When expressed in dB/ns (as would be important in time delay), it is interesting to note that dielectric attenuation is no longer a function of εR but is still very much proportional to tan(δ) and frequency:

Math 3

Thus, there is no dielectric attenuation disadvantage to having high εR in time delay systems, at least not directly. However, higher εR results in increased conductor losses, as conductor size shrinks to maintain required characteristic impedance.

Figure 4 shows modeled dielectric attenuation expressed both in dB/cm and dB/ns, for four transmission line media. Semi-rigid coax with PTFE dielectric has the most favorable dielectric loss, but PolyStrata coax is a close second. The “NELCO” CPW board has a tan(d) of 0.007 so it is not a good choice for long networks. Microstrip on GaAs has almost 5× higher dielectric loss per unit length than PolyStrata coax, but when expressed in dB/ns, it is only 60 percent higher. Looking at dielectric loss alone is important in understanding relative performance of media, but metal conductivity loss must always be considered, and at lower frequencies metal conductivity is the dominant attenuation effect.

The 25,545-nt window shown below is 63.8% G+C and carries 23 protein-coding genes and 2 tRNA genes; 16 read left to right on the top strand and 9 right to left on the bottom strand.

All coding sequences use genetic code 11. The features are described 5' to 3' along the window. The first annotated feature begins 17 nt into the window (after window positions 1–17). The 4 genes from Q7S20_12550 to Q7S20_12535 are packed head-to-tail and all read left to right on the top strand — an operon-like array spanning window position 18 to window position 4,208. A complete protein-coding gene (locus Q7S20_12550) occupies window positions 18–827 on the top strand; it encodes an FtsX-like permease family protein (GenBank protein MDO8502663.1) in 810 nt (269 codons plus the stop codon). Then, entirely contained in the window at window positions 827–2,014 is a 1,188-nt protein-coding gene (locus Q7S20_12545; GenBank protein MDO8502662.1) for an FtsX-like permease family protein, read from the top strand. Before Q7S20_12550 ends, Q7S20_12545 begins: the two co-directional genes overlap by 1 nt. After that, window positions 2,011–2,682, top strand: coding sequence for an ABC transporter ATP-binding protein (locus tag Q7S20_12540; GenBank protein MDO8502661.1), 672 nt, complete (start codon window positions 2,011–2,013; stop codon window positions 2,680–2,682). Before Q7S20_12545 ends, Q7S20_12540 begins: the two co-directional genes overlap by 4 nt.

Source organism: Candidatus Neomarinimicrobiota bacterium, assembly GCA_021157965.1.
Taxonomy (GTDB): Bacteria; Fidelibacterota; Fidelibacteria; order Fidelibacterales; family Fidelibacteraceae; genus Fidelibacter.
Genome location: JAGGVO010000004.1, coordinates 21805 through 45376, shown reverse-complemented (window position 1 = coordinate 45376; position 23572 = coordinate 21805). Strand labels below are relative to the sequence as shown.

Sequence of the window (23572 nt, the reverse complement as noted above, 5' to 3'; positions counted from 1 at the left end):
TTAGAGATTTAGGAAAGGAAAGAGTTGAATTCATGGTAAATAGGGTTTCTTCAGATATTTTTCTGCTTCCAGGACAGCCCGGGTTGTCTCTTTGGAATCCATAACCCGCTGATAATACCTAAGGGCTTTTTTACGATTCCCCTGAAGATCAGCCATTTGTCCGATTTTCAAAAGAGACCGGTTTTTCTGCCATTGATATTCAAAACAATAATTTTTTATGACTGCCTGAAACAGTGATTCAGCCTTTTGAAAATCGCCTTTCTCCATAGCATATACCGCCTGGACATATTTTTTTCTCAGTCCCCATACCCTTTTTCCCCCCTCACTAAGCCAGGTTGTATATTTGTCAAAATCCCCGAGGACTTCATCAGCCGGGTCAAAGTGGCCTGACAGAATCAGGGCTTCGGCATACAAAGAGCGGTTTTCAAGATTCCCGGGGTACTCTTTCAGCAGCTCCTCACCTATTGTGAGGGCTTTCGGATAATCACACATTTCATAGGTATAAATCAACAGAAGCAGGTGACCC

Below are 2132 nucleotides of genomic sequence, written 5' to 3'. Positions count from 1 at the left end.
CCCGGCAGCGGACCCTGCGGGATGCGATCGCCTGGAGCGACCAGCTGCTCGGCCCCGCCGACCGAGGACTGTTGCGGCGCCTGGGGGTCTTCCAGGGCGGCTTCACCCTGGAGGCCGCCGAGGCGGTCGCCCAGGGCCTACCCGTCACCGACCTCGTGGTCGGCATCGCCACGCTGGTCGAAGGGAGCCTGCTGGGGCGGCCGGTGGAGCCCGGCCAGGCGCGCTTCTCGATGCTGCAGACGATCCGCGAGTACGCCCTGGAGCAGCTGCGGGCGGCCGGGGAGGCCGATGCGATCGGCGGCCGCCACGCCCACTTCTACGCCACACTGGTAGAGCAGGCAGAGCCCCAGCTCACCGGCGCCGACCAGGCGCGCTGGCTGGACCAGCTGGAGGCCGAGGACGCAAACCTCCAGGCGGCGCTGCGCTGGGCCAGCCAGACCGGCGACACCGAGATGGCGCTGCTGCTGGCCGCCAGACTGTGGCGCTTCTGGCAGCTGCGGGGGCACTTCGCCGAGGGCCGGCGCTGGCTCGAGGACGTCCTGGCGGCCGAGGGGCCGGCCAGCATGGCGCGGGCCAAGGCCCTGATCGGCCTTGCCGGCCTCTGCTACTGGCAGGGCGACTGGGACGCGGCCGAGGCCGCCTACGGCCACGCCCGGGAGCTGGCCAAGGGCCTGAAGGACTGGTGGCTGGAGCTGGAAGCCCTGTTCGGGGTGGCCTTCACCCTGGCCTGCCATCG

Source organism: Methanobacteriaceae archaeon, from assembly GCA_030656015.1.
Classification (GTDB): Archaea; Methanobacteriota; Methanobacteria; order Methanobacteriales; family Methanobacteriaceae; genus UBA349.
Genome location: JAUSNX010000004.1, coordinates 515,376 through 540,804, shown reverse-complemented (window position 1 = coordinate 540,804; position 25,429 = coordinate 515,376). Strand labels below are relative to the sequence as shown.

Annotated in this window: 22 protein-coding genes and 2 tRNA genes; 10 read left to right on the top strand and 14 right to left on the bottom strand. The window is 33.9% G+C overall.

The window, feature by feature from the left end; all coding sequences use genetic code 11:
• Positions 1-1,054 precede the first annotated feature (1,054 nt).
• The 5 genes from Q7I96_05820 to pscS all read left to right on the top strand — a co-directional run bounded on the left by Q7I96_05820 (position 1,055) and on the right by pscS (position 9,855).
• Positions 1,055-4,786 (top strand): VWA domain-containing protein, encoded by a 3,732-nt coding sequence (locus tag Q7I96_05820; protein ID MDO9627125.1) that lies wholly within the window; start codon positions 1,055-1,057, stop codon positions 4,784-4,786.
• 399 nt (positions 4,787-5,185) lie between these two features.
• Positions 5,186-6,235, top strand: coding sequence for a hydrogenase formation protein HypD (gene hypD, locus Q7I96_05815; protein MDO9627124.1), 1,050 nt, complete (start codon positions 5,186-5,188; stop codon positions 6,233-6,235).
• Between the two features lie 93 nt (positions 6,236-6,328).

Figure 5

Figure 5 Comparisonof surface resistivity
for ENIG over copper (1 μm gold over 1 μm
nickel) and pure copper.

Attenuation Due to Metal Conductivity (αd)